Ana Toskić Cvetinović, Executive Director, Partners for Democratic Change Serbia

The Rule of Law is Vital Ana

Partners Serbia is an organisation that’s dedicated to advancing the rule of law and developing civil society and institutions in Serbia and around the region, but also capacity building at the local level

Here we discuss with Partners for Democratic Change Serbia Executive Director Ana Toskić Cvetinović Serbia’s legal framework and its harmonisation with the EU acquis, the areas of Partners Serbia’s activities, the impact of technology on human rights and freedoms, but also the protection of privacy and other values that help close the gap between Serbia and the world’s most developed countries.

Could you familiarise us with your work by presenting the areas of activity you address and the services you provide?

— Partners Serbia is an organisation that has focused its work on three programming areas. The first covers the basic values of European integration, such as democracy, human rights, rule of law and good governance.

We believe that it is more important than ever to speak clearly and publicly about the fact that Serbia’s future is in the European Union today, when some of these values are being brought into question. We have called the second programming area “The Future is Now”, and within its scope we address the various impacts of the applying of new technologies on human rights, but also on the broader dynamics of social relations and connections between the state, citizens and the private sector. The third area is dedicated to peaceful conflict resolution, the development of a culture of dialogue and improving the applying of alternative ways of resolving disputes, such as mediation.

There is no area of life not influenced by technology today, and there’s no doubt that this brings us all numerous benefits, but that it also puts a number of rights and freedoms at risk

Our work implies analysis and research, conducting training for the public, civil and private sectors, drafting proposals for regulations and public policies, as well as providing support to organisations and others engaged in organisational development. As an example, we have helped numerous organisations establish internal personal data protection procedures, thus not only aligning their operations with regulations, but also providing additional protection to their users, who are mostly from sensitive social groups.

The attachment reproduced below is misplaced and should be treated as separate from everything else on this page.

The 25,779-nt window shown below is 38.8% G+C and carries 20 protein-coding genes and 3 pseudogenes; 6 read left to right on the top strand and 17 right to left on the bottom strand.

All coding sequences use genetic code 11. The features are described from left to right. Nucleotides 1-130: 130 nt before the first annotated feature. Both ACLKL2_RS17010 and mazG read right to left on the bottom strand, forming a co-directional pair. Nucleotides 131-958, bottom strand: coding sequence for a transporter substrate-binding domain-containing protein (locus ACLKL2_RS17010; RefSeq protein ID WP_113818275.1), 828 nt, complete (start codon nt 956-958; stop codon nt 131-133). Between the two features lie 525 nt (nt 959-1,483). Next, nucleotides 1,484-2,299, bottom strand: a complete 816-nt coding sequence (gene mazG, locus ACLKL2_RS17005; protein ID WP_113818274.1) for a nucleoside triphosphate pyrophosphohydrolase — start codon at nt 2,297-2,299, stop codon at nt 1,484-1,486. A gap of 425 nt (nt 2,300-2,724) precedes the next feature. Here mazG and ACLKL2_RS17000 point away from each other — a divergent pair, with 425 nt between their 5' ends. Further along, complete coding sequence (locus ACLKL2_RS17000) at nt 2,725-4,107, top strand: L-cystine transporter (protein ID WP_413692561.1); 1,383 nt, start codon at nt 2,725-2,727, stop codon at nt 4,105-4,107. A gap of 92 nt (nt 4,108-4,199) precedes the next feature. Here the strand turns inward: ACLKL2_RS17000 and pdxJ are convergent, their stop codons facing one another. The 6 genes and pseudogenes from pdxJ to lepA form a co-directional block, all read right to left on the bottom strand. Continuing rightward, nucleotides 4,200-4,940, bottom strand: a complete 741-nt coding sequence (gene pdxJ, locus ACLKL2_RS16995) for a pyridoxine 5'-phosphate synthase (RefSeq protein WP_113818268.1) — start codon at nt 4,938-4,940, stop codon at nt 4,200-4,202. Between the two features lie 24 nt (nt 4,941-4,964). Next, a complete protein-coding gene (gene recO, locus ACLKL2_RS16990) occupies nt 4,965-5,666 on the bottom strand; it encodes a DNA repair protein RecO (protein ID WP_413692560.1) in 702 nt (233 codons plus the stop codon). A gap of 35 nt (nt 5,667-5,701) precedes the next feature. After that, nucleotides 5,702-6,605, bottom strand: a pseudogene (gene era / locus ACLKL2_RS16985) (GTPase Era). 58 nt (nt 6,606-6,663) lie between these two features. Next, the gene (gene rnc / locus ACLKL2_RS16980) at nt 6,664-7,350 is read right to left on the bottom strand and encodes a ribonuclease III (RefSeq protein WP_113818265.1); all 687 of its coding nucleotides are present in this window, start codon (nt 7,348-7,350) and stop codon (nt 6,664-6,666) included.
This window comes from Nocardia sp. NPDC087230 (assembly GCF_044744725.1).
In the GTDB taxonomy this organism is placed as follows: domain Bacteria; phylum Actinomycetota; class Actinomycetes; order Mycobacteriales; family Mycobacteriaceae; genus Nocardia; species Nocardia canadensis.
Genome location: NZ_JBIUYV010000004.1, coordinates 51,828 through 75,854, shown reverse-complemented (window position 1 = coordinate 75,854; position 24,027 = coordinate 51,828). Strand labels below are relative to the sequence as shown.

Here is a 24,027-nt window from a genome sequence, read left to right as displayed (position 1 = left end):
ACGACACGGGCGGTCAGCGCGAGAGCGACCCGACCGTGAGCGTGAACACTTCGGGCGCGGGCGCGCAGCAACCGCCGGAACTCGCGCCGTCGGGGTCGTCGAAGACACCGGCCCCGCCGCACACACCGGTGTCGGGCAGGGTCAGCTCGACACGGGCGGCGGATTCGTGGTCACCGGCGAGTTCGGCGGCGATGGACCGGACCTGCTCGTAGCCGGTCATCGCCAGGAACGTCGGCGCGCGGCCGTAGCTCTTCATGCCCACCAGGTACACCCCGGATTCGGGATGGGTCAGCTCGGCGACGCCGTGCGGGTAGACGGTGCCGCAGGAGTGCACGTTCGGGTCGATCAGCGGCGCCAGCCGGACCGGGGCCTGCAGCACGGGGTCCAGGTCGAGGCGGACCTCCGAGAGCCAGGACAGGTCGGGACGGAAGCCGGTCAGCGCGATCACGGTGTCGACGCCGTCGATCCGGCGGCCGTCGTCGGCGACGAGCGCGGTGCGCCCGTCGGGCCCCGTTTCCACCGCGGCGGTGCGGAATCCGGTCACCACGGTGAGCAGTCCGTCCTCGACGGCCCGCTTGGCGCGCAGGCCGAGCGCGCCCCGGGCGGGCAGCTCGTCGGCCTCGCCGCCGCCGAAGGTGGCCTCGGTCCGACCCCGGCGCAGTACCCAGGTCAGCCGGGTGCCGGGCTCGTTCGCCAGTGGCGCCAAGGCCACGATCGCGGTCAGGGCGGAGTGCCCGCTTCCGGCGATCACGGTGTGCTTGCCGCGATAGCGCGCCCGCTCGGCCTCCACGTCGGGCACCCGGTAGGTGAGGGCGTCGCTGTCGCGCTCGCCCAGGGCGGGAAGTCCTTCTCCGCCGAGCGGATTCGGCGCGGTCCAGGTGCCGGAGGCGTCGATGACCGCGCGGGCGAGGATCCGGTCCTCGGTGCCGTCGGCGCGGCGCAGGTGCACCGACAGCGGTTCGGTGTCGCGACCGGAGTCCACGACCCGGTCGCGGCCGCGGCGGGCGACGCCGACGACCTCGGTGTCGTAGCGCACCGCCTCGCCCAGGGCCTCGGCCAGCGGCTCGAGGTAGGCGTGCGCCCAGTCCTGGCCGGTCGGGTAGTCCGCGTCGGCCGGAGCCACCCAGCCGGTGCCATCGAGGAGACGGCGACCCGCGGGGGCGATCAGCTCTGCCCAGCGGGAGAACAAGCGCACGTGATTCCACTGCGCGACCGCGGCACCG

How do you view the impact of new technologies on the broader spectrum of human rights?

— There is no area of life not influenced by technology today, and there’s no doubt that this brings us all numerous benefits, but that it also puts a number of rights and freedoms at risk (privacy, freedom of expression, protection against discrimination, access to justice). It is particularly risky when decisions regarding our rights are made solely on the basis of algorithms and artificial intelligence, because the risks and ramifications for the individual should be appreciated in particular in such cases. The general impression is that we are today excessively reliant on technology and expect it to solve complex social problems. And this is, of course, an unrealistic expectation… The digital transformation process should be human-centred, and if it isn’t then the technology could ultimately do more harm than good.

How would you evaluate our legal framework?

— Serbia has developed a solid legal framework in the fields of the right to privacy and personal data protection, which is harmonised with the EU’s legal framework to a large extent. However, the difference lies in the application of regulations, but also in the penalties prescribed for violating them. In this sense, we can conclude that the penalties don’t serve as a deterrent to all those who don’t respect the law. Moreover, some areas aren’t regulated, such as the use of video surveillance and facial recognition systems, which leaves room for the uncontrolled applying of such systems.

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